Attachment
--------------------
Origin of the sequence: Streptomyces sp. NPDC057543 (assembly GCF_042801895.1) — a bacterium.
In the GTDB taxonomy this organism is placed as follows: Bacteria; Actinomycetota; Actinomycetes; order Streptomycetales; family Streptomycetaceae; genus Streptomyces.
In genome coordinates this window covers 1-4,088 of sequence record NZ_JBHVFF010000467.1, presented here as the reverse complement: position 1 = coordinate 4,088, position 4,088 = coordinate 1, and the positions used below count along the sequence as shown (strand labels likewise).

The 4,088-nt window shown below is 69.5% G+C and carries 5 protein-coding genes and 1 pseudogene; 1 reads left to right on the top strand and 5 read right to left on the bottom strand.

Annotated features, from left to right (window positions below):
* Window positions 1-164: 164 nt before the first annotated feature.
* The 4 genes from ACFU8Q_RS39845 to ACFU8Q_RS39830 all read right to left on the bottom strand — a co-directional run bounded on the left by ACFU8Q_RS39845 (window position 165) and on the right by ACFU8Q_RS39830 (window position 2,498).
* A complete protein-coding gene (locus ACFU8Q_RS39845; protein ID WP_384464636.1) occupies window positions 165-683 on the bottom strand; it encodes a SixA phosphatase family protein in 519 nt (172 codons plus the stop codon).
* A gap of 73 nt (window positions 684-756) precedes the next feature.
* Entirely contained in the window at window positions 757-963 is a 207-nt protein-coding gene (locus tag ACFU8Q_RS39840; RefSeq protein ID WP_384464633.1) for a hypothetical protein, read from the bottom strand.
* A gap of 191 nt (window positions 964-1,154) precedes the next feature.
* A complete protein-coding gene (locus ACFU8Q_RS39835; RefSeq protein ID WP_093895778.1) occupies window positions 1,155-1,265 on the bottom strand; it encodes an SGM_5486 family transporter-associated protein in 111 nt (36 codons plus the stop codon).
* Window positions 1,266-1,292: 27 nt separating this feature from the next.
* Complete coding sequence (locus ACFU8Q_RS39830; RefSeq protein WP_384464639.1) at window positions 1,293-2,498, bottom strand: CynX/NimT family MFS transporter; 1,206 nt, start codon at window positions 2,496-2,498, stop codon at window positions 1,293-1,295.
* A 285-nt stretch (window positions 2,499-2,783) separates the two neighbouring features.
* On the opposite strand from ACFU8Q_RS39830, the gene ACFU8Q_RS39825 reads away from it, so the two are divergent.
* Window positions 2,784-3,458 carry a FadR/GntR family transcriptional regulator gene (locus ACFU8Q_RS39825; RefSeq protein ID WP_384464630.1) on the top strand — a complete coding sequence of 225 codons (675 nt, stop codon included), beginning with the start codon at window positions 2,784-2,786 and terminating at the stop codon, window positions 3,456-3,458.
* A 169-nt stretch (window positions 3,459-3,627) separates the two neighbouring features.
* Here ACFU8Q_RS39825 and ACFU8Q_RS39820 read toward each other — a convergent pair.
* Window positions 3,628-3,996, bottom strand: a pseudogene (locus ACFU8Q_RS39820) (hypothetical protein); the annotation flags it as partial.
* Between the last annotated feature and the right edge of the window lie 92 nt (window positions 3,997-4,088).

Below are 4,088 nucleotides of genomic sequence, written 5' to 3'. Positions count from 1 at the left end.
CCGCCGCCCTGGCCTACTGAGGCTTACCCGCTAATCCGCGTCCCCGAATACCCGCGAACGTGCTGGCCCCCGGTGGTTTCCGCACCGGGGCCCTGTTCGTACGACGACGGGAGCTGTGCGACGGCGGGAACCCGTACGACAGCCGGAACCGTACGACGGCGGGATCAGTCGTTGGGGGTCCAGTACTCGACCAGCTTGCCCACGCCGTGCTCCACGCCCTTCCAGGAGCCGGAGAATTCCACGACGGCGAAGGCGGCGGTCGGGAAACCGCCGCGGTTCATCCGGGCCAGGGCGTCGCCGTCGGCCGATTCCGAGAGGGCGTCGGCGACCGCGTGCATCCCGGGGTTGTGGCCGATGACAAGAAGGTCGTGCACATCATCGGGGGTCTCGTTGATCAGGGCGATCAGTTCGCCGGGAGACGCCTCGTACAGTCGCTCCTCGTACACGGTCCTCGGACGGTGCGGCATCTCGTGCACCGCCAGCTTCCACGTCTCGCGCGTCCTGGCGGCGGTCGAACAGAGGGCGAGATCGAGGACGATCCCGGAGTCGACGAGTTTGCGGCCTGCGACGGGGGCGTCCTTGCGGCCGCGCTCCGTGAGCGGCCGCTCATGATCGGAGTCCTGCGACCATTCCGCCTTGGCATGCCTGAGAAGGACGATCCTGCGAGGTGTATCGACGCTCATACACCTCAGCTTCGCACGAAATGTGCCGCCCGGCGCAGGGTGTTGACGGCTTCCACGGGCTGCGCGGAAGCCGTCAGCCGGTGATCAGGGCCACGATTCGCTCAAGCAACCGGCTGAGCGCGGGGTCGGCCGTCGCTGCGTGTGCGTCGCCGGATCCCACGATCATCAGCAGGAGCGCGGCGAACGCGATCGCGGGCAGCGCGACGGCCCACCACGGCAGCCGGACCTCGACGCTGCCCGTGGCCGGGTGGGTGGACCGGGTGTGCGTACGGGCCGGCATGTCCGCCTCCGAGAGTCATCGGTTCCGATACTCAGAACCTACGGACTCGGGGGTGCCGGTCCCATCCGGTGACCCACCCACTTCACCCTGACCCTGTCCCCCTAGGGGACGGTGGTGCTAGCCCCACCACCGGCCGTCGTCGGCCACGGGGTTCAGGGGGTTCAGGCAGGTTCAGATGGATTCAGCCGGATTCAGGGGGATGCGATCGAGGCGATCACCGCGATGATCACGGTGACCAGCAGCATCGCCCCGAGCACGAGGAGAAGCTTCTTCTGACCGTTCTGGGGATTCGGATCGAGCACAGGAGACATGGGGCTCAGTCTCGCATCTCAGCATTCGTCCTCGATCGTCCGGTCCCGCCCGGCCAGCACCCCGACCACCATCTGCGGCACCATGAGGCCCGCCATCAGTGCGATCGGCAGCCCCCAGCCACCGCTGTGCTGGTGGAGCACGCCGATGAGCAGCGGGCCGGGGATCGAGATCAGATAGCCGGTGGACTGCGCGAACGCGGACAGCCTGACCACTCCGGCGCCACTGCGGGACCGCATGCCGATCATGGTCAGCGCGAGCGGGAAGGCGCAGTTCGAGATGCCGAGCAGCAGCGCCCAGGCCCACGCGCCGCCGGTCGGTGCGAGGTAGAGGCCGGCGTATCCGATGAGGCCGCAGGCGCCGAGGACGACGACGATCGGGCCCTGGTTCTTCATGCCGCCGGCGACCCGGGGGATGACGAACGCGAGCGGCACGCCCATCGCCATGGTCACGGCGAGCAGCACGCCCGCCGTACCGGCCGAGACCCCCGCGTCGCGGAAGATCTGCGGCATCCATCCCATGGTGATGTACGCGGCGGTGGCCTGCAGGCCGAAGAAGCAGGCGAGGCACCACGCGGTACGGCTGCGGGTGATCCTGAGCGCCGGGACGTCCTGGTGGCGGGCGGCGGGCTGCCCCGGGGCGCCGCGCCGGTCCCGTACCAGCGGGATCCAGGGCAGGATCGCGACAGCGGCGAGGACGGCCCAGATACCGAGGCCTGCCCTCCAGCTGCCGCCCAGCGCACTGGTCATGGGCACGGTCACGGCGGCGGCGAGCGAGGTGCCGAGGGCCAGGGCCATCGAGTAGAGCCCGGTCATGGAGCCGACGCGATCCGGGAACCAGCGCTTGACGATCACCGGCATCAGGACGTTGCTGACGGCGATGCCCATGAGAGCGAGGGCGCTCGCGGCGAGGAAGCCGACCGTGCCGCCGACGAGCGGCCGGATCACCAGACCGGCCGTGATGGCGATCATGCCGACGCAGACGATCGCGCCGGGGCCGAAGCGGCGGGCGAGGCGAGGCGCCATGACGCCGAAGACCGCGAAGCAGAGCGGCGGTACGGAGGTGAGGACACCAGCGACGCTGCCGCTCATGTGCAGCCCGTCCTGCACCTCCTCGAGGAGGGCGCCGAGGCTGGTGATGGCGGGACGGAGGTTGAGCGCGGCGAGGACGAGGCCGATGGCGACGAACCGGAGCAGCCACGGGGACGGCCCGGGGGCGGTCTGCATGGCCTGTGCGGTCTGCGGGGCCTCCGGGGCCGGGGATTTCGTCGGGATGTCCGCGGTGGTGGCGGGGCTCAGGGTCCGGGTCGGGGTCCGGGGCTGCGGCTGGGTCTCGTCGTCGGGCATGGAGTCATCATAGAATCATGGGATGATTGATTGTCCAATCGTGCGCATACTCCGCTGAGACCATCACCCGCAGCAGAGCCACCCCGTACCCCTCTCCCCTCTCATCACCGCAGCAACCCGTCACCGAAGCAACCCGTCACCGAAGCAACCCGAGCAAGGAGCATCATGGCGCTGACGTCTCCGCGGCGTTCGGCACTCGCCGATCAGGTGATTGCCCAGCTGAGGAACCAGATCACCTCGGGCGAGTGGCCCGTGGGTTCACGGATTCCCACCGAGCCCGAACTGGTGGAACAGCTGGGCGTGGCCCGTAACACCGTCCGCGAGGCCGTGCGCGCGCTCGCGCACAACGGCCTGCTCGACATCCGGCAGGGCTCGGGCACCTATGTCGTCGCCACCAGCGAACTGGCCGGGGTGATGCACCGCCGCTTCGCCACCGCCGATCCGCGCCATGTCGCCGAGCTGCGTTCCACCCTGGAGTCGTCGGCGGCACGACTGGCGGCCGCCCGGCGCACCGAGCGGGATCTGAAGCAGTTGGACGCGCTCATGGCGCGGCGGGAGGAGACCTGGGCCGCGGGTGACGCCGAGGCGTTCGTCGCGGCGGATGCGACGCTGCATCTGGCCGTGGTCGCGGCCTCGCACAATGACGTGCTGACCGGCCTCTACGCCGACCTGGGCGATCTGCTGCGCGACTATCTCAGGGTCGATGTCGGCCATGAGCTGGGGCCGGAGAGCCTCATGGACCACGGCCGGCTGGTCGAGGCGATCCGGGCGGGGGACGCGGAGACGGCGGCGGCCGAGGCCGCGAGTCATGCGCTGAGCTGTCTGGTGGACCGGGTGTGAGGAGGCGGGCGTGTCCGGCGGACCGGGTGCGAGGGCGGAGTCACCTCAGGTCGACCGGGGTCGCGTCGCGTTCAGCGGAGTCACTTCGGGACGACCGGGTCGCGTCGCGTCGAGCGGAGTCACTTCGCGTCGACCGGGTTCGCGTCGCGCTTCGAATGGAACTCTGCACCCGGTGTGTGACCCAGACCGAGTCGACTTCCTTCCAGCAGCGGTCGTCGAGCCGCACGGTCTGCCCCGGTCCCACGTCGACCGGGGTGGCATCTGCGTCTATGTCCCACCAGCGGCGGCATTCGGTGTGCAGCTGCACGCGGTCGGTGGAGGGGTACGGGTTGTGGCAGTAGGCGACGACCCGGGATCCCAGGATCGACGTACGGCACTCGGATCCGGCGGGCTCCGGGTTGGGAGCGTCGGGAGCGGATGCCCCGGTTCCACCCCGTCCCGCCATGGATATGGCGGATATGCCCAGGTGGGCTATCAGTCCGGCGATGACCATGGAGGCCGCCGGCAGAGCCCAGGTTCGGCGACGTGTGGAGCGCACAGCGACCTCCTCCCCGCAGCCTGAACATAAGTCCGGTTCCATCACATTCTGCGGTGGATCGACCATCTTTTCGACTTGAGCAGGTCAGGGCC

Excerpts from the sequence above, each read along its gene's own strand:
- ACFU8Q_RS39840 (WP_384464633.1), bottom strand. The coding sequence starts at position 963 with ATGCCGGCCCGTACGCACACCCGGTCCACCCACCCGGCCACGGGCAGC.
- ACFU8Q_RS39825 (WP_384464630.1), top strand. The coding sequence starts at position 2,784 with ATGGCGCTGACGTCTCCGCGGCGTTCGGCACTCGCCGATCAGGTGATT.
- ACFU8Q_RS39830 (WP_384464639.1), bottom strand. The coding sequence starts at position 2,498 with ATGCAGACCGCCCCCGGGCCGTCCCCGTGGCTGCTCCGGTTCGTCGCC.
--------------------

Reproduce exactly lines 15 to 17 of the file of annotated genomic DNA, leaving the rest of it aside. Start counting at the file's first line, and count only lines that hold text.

* A 285-nt stretch (window positions 2,499-2,783) separates the two neighbouring features.
* On the opposite strand from ACFU8Q_RS39830, the gene ACFU8Q_RS39825 reads away from it, so the two are divergent.
* Window positions 2,784-3,458 carry a FadR/GntR family transcriptional regulator gene (locus ACFU8Q_RS39825; RefSeq protein ID WP_384464630.1) on the top strand — a complete coding sequence of 225 codons (675 nt, stop codon included), beginning with the start codon at window positions 2,784-2,786 and terminating at the stop codon, window positions 3,456-3,458.